Singapore Daisy (Sphagneticola trilobata) - now known as the "scourge of the east coast of Queensland" - is spreading fast - aided by roadside mowing (and people planting it). It is arguably our major weed infesting roadsides, river and creek banks, lawns, beaches, abandoned properties and even forest areas. Sure it has lovely yellow flowers (in season) but it supresses the growth of native plants. It was sold by nurseries as an alternative to grassed lawns but has now become, according to the IUCN, one of the one hundred worst invasive species in the world .
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Singapore daisy is a "prostrate vine" - meaning that it spreads by means of "runners" which can extend for tens of metres along the ground under appropriate conditions. The runners have nodes, and each node bears two characteristically-shaped leaves, as well as producing roots, which, should any damage occur to the runner, are capable of creating new plants. Under good conditions, these runners can extend a meter per week. Fortunately for us, it hardly ever produces seed, despite the masses of flowers, and the seeds it produces are seldom fertile.
Its ubiquity and rapid rate of spread has given rise to the belief that it cannot be controlled, and attempts to control it using herbicides such as Roundup (glyphosate) have been totally unsucessful.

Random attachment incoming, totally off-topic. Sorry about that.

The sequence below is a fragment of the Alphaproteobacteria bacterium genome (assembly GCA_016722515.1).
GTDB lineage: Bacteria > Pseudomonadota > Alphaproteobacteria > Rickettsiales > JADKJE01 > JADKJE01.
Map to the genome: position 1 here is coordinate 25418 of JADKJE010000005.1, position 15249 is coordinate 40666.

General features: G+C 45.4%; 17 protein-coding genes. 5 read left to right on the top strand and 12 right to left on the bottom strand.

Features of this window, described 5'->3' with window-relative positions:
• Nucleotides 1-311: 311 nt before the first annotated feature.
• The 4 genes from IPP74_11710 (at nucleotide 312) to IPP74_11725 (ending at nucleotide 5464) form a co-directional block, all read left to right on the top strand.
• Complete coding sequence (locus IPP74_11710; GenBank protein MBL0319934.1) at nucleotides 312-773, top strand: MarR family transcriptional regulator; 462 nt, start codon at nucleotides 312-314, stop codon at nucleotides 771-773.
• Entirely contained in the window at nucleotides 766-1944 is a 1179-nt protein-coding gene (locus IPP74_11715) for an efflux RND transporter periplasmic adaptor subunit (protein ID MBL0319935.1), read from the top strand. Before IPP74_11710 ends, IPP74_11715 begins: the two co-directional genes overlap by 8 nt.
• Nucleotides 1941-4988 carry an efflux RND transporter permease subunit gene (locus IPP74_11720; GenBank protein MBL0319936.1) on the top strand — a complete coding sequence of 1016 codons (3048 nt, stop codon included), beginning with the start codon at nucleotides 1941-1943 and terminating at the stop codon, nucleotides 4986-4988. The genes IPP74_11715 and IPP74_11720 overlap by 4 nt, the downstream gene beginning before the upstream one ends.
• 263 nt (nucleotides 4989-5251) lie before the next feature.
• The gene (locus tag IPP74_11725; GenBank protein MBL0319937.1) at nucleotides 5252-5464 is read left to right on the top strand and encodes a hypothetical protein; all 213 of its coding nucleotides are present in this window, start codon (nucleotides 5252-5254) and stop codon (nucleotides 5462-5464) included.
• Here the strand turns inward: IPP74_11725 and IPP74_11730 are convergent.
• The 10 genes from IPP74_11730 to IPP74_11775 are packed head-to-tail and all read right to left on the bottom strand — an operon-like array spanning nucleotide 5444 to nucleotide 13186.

Singapore daisy, despite its name, is actually a South American plant.
Singapore Daisy is also allelopathic - which means that it suppresses the germination of other plants. This is why you rarely see other plants (unless they have been established before the invasion) growing in a Singapore Daisy infestation.
However, it turns out that Singapore daisy is actually very easy to control and eliminate. It all depends on using the correct herbicide and being prepared to follow up. We have completely eliminated very serious Singapore Daisy infestations from our beaches on the Daintree Coast. You can do the same. This website aims to give you the information that will allow you to control this menace, as well as some success stories.